Benzocaine used to numb teething or mouth pain can cause rare but serious condition

 
benzocaine picture
Q

What is benzocaine and what is it used to treat?

A

It is a pain reliever often used to numb mouth pain caused by teething in infants and toddlers, or from toothaches, braces, dentures, sore throat, or other mouth sores. Benzocaine products are also used to relieve pain associated with earaches, hemorrhoids, and skin disorders.

Q

If there a danger to using benzocaine?

A

The US Food and Drug Administration (FDA) issued a warning about a rare blood disorder caused by some over-the-counter (OTC) mouth sore or teething pain relievers. These pain relievers contain the drug benzocaine and are available as sprays, gels, creams, and liquids. The blood disorder is called methemoglobinemia (pronounced met-ˌhē-mə-ˌglō-bə-ˈnēmē-ə). The disorder prevents the blood from carrying oxygen to all parts of the body. People who develop the disorder may have difficulty breathing, feel tired or confused, or  have a headache and faster heartbeat, and their skin, lips, and nail beds may become pale, gray, or blue. These symptoms usually appear within minutes or hours after using the product.

Q

What products contain benzocaine?

A

Examples of these products (listed by brand names) include: Americaine, Anbesol, Boil Ease, Cepacol Sore Throat, Cetacaine, Dermoplast, Exactacain, Hurricaine, Lanacane, Orabase with Benzocaine, Orajel, and Skeeter Stik. (For a list of more OTC products that contain benzocaine, visit this website.) However, labels on these OTC products currently do not contain warnings about the possibility of developing this blood disorder if it is used.

Table 1. Examples of OTC topical benzocaine products

Brand NameBenzocaine Content
Anbesol Baby 7.5%
Anbesol Jr. 10%
Anbesol Regular Strength 10%
Baby Orajel 7.5%
Baby Orajel Nighttime 10%
Hurricaine 20%
Orabase 20%
Orajel Maximum Strength 20%

 

Q

Who should use benzocaine?

A

The warning issued by the FDA states that products containing benzocaine, such as Anbesol and Orajel, should no longer be used for children under the age of 2, except under the advice and supervision of a doctor. For older children and adults, directions on the package label should be closely followed. The FDA will continue to evaluate the safety of benzocaine products and update the public as needed. For safer alternatives to relieve teething pain in children younger than 2, and general safety when using benzocaine products, see the next Question and Answer.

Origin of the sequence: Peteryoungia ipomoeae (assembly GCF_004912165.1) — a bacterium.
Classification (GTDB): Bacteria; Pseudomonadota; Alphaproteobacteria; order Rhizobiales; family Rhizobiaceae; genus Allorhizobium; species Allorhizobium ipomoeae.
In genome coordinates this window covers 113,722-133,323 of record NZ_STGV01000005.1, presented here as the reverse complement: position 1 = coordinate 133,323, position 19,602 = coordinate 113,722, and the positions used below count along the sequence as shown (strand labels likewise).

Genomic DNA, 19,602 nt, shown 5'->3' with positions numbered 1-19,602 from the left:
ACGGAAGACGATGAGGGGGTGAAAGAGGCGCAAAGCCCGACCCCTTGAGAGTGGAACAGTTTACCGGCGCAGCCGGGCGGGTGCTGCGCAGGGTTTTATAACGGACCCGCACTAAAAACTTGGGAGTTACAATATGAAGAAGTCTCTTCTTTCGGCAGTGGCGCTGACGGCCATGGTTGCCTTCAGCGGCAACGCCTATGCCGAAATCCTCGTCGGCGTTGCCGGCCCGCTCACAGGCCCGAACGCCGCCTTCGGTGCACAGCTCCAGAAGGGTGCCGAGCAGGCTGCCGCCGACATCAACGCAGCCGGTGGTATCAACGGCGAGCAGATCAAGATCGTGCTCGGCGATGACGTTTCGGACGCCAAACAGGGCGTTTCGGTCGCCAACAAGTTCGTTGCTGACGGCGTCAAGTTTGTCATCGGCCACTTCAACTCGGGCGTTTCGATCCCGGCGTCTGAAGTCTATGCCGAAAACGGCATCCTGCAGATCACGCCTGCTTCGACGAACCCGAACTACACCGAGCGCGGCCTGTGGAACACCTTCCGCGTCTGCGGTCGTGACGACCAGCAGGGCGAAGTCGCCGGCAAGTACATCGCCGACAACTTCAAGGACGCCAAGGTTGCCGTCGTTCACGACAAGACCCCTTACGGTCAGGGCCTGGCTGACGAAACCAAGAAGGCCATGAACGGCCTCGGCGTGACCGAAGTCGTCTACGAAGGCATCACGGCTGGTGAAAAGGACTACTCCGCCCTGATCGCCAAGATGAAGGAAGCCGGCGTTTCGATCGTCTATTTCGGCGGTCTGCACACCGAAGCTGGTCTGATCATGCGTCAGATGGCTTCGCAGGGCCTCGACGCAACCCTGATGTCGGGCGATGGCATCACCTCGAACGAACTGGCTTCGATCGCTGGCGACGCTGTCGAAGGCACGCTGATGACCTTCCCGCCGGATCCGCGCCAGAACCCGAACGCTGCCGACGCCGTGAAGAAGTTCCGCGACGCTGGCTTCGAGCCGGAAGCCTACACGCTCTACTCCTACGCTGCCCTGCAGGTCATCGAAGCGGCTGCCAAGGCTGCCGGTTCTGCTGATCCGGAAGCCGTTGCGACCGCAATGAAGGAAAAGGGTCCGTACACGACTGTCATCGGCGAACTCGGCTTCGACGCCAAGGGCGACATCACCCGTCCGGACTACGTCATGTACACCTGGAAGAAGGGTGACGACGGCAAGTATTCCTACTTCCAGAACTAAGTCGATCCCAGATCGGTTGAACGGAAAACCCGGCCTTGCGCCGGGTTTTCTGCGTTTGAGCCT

Q

What are some general safety strategies I can use when using benzocaine containing products?

A

Follow these guidelines to reduce the risk of developing methemoglobinemia, a rare blood disorder, when using products containing benzocaine.

  • Do not use products that contain benzocaine in children less than 2 years old. Instead try these options:

    • Massage your baby's gums. Use a clean finger, moist gauze pad, or damp washcloth.
    • Offer a teething ring. Chill a non-toxic rubber, silicone, or silver teething ring that is solid or filled with water. Avoid embedded objects in the teething ring and do not freeze.
    • Dry the drool. Wipe away excessive drooling to prevent irritation.
    • Try other OTC pain relievers. Ibuprofen (Motrin, Advil) can help reduce teething discomfort; choose the correct dose according to the baby's weight and doctor's instructions.
  • Store products out of reach of children. Benzocaine products as well as all medicines and vitamins should be stored out of reach of children.
  • Follow directions on the package. Use the products according to the instructions written on the label. For gels and sprays, use sparingly and only when needed. Do not use more than four times a day.
  • Watch for signs and symptoms, which can occur within minutes to hours of using these products. Know the signs and symptoms of methemoglobinemia. These include:

    • Pale, gray, or blue colored skin, lips, or nail beds
    • Difficulty breathing
    • Headache
    • Fast heartbeat
    • Feeling tired or confused
  • Contact 911 immediately if you suspect methemoglobinemia. Early treatment helps to prevent serious or fatal outcomes.
Last modified on Friday, 21 February 2014 15:49